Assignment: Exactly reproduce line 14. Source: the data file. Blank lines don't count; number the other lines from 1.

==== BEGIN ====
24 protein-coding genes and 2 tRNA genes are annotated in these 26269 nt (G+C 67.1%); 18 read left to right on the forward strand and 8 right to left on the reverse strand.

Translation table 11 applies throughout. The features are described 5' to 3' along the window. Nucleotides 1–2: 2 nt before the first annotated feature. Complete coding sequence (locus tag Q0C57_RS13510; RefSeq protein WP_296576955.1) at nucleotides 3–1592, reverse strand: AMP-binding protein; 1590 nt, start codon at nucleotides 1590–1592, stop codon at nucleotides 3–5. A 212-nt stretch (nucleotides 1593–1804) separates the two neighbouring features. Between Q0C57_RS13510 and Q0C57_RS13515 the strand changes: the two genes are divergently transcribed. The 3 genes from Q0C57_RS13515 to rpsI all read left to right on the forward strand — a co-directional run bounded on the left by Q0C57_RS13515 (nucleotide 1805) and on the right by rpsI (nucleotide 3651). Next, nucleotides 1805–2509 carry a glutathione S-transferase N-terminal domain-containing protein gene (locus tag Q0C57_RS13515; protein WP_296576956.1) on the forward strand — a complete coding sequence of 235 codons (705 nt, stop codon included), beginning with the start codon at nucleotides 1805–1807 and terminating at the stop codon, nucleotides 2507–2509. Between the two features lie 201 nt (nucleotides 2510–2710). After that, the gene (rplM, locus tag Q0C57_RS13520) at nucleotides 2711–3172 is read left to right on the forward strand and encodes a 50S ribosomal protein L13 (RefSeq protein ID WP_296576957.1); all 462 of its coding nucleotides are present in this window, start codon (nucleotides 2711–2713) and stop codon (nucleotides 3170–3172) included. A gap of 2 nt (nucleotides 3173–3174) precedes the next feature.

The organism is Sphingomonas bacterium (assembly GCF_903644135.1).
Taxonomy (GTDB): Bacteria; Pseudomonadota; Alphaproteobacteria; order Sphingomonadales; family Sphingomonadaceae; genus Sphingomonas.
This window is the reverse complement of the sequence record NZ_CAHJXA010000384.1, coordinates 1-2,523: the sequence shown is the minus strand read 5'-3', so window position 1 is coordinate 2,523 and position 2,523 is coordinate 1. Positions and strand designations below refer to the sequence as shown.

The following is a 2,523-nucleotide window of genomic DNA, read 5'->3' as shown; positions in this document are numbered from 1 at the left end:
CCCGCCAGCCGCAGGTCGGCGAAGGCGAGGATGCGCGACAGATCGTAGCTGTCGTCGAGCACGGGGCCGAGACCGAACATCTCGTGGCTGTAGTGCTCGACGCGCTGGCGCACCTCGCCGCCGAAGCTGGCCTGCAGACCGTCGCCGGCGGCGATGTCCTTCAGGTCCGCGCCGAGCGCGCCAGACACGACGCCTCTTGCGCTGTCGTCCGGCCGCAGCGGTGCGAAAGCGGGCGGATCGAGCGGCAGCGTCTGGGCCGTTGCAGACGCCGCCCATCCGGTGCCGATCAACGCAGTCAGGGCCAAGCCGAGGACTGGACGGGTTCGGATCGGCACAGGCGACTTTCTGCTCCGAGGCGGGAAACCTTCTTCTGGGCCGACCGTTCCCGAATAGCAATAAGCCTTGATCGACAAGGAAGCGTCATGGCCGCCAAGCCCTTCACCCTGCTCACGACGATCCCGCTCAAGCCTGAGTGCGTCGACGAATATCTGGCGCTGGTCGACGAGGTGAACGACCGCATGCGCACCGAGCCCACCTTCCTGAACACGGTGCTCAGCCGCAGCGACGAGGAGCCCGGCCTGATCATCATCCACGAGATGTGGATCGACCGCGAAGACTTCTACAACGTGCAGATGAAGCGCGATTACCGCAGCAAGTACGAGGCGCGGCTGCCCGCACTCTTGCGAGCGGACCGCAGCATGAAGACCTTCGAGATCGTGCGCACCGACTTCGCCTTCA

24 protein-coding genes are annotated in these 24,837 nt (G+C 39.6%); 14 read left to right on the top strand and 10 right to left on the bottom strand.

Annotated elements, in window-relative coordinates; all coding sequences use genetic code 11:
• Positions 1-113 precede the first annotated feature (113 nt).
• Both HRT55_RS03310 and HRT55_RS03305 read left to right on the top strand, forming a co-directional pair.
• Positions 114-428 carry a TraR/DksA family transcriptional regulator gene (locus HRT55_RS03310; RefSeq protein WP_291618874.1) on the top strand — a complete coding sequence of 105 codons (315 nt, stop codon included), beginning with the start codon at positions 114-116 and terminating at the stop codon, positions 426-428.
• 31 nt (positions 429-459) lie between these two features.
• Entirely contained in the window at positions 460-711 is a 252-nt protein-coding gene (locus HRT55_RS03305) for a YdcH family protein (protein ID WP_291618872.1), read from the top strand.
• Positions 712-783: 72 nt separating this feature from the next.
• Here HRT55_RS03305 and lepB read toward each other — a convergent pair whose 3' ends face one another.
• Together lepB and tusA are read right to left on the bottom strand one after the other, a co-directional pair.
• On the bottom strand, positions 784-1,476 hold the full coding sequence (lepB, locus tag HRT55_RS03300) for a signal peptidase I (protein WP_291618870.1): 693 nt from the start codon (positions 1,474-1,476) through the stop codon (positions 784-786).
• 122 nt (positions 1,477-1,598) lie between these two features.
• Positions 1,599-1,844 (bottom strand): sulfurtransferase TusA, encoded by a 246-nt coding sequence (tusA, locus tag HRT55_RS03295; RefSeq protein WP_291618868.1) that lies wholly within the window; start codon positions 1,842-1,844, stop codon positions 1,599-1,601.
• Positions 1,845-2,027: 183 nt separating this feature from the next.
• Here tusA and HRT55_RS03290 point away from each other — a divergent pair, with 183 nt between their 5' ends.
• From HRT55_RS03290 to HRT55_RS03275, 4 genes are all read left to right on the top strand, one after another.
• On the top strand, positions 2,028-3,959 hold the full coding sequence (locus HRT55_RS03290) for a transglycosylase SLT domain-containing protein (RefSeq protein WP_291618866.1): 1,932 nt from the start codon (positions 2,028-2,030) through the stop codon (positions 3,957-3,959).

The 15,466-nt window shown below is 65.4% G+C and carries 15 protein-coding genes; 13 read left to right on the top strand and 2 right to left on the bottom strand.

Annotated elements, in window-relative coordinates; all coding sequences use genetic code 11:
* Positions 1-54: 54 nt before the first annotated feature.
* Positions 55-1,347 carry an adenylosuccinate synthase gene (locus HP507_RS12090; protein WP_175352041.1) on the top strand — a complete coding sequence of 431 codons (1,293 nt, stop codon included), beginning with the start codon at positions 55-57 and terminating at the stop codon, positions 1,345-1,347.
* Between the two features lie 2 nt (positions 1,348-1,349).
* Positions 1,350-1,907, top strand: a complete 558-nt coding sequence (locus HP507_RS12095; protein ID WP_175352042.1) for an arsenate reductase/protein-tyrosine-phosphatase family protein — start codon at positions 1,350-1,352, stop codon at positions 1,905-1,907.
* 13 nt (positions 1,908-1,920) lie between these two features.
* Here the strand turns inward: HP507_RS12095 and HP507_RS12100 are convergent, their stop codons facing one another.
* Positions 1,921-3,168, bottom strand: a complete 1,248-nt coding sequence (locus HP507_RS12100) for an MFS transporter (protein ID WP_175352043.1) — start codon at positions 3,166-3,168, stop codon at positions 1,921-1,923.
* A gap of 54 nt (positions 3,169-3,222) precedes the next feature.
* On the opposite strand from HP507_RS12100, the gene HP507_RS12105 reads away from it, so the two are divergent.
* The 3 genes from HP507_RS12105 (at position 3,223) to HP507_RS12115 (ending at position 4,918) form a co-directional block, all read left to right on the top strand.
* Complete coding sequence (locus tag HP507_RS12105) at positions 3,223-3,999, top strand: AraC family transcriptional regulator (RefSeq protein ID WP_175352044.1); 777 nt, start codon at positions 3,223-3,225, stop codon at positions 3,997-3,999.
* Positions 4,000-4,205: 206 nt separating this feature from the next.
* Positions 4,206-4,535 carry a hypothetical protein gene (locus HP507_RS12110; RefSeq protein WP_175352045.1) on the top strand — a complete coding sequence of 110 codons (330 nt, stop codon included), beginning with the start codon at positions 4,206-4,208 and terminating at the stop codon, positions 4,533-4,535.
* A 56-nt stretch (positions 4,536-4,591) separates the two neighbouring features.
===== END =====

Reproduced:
• Entirely contained in the window at positions 460-711 is a 252-nt protein-coding gene (locus HRT55_RS03305) for a YdcH family protein (protein ID WP_291618872.1), read from the top strand.